Genius Brands International is entering the metaverse, pioneering the first kids only metaverse. The company recently announced its upcoming subscription-based Kartoon Channel! Kidaverse. Launching April 15, 2022, the first kid-centric metaverse subscription will cost $3.99 per month. The subscription platform promises its shows will be commercial-free.
The Kidaverse is built on technology from Genuis Brands’ new acquisition, Ameba TV. Ameba TV is a kid’s streaming service that is rapidly growing. Kartoon Channel! promises this new service will include all its popular television programs such as Stan Lee’s Superhero Kindergarten and Surviving Roblox. Additionally, the platform will include 13,000 episodes through its Ameba acquisition, including Rescue Heroes and Casper The Friendly Ghost.
The metaverse content will launch in phases. With Kidaverse, children will create unique avatars and have access to exclusive games while wearing Kidaverse VR googles. Considering this, it seems unlikely users will be able to access the Kidaverse with other VR headsets. Additionally, the platform will offer “KFT” s,” which are NFTs for kids. Children can also collect digital trading cards featuring the channel’s most popular characters.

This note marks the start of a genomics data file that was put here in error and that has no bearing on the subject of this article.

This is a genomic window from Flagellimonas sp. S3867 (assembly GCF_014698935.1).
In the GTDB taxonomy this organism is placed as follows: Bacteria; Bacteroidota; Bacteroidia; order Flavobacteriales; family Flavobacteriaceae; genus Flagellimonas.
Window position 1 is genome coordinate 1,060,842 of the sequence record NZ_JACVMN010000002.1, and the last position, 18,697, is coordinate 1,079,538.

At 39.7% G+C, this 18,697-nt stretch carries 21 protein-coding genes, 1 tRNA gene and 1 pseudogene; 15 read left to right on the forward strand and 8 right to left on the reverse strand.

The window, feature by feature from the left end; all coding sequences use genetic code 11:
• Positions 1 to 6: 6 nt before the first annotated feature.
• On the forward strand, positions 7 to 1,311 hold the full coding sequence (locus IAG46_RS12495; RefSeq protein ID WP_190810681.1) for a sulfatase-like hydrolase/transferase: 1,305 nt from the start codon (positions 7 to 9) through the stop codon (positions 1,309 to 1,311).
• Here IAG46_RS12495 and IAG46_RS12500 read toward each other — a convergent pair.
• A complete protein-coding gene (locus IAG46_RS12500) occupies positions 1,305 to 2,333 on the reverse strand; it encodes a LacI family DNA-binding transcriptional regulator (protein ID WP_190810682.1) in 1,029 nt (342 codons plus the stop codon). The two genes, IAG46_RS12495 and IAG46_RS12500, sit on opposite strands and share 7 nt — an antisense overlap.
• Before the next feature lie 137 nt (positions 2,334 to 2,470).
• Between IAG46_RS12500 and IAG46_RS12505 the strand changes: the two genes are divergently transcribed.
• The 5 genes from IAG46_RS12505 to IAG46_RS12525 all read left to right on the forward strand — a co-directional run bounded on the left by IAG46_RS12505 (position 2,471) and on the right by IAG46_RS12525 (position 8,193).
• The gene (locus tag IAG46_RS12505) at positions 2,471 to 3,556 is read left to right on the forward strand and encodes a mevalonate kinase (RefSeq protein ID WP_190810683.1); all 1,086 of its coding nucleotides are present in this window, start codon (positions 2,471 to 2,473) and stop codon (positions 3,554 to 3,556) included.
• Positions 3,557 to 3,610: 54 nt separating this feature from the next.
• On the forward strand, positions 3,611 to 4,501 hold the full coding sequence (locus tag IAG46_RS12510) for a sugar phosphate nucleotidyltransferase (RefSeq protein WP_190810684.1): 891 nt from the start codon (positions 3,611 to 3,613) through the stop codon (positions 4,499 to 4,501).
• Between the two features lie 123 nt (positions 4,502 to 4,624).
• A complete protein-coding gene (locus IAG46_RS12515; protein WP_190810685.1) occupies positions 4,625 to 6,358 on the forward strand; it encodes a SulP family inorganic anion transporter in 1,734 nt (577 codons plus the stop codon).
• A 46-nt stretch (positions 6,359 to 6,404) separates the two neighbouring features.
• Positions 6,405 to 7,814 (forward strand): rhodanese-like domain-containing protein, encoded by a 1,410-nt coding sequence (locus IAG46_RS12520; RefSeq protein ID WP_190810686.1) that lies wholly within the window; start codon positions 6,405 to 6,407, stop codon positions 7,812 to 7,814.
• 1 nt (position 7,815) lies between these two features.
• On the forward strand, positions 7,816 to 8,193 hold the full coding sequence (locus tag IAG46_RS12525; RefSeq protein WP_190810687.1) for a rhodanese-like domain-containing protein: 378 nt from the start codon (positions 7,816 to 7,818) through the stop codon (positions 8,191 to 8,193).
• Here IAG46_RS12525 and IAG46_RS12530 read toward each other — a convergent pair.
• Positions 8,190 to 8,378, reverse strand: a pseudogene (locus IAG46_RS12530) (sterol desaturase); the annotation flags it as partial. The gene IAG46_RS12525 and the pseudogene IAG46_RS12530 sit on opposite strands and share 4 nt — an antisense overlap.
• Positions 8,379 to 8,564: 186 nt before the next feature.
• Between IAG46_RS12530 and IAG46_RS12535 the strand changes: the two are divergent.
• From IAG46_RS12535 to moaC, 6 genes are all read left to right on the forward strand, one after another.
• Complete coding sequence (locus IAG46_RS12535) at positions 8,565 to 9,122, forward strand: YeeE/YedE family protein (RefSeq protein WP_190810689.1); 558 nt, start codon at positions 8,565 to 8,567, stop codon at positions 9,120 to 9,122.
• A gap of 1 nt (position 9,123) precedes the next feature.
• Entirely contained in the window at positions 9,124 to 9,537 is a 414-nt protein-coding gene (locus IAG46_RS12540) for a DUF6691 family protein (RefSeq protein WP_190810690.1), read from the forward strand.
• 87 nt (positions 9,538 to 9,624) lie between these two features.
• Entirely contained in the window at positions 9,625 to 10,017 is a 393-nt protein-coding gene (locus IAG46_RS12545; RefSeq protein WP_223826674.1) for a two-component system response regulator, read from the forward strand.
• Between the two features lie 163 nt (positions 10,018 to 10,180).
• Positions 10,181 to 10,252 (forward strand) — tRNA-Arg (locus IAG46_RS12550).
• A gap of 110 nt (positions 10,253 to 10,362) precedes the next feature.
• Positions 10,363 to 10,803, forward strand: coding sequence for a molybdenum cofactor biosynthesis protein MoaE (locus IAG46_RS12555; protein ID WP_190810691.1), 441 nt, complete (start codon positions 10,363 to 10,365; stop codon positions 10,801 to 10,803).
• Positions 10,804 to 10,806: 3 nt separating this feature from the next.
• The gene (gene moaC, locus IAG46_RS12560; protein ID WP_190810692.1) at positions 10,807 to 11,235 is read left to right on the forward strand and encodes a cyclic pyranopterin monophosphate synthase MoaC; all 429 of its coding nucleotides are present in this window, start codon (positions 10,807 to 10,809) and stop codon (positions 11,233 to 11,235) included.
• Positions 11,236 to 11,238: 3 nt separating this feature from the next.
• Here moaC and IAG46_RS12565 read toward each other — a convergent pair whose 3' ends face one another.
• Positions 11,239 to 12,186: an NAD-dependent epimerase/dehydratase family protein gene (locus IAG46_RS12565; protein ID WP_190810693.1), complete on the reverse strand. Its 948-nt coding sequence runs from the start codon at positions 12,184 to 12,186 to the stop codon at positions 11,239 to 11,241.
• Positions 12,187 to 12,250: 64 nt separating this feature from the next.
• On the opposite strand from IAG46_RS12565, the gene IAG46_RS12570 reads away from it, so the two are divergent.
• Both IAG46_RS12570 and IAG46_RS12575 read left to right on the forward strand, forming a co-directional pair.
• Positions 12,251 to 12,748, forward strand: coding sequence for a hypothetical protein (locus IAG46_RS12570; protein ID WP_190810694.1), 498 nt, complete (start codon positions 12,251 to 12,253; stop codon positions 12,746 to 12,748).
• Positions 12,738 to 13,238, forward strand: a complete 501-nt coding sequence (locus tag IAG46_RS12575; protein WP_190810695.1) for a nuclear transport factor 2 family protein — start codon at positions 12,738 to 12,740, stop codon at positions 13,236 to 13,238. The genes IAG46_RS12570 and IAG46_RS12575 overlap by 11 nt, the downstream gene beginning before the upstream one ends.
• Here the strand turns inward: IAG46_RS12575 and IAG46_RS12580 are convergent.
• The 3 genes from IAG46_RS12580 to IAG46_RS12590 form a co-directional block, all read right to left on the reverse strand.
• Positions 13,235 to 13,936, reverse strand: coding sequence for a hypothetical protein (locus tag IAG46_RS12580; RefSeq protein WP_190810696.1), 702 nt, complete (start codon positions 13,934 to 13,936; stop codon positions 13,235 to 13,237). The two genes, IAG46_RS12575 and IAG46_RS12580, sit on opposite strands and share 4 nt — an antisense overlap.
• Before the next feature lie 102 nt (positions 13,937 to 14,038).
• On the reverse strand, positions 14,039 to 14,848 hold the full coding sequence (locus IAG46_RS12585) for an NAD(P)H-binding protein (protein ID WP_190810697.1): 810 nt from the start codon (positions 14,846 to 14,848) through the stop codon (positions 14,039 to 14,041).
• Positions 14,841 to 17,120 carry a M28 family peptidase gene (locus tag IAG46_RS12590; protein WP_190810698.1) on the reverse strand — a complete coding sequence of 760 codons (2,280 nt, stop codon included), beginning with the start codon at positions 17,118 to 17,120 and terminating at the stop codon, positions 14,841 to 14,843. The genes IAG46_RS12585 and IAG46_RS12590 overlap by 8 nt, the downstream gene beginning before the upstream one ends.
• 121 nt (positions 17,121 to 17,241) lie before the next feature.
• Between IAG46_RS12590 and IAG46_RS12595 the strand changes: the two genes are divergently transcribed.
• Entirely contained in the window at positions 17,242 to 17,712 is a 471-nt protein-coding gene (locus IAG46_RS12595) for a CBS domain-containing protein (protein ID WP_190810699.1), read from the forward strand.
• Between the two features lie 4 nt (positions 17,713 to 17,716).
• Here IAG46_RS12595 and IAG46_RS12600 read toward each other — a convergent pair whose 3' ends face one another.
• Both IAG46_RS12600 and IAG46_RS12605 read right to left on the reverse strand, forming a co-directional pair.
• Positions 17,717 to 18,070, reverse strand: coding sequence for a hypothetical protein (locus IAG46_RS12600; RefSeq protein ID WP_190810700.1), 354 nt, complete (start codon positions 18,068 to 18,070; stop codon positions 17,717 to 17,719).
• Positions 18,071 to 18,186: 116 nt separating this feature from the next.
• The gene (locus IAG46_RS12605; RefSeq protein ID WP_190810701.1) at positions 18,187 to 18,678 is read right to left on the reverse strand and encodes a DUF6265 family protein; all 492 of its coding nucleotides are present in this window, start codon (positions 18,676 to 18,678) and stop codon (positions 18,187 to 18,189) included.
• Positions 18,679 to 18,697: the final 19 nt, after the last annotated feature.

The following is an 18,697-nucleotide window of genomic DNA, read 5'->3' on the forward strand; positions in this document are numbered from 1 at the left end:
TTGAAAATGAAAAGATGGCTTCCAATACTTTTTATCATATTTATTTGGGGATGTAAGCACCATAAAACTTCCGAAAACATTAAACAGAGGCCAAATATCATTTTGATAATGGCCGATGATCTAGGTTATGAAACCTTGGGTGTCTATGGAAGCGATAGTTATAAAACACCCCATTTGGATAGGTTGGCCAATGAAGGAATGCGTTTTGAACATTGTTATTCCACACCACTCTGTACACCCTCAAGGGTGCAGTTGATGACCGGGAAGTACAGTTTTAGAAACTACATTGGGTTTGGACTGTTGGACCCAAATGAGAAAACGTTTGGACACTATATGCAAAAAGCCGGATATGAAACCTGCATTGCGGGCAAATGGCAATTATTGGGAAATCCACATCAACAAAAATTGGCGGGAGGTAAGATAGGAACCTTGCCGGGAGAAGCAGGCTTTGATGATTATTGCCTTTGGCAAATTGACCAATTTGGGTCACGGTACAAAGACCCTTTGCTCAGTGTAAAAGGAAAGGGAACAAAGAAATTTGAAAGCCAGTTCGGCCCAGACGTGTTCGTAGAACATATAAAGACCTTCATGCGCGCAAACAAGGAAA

Much like Habbo, Club Penguin, and Roblox, the platform will have its own currency dubbed Kidaverse MetaBuck$. These companies will be competition for the new platform. However, Roblox doesn’t limit its audience to children and has recently partnered with fashion companies Ralph Lauren and Forever 21.
Safety in the Kidaverse
Of course, when it comes to children and the internet, safety is always a primary concern. Andy Heyward, Chairman and CEO of Genius Brand, said in a press release that Kartoon Channel! Kidaverse “will be fully curated and child safe.” Accordingly, the same safety features available in the Kartoon Channel! app will protect children in the new platform.
Retired Stanford University Professor Don Roberts had aided Genius Brand in developing a Safe Content Code. “Absent will be bullying, violence, inappropriate language, or negative stereotypes,” said Roberts, who is an authority on media’s impact on childhood development. The platform will also feature Child-Safe messaging for families.
Heyward went on to say, “The single strongest message we receive from parents is the concern about safety for children on screens, whether it is program content or roaming around the internet and various apps. The premise of the Kartoon Channel! Kidaverse is to provide children with fun, positive, engaging digital media AND to provide them with a safe and parent-controlled product.” However, the metaverse is still in its infancy and safety concerns may yet arise that the company does not foresee. If the platform does not satisfy parents in terms of privacy and security, it won’t last long. On the other hand, a kid-centric metaverse handled correctly would be groundbreaking.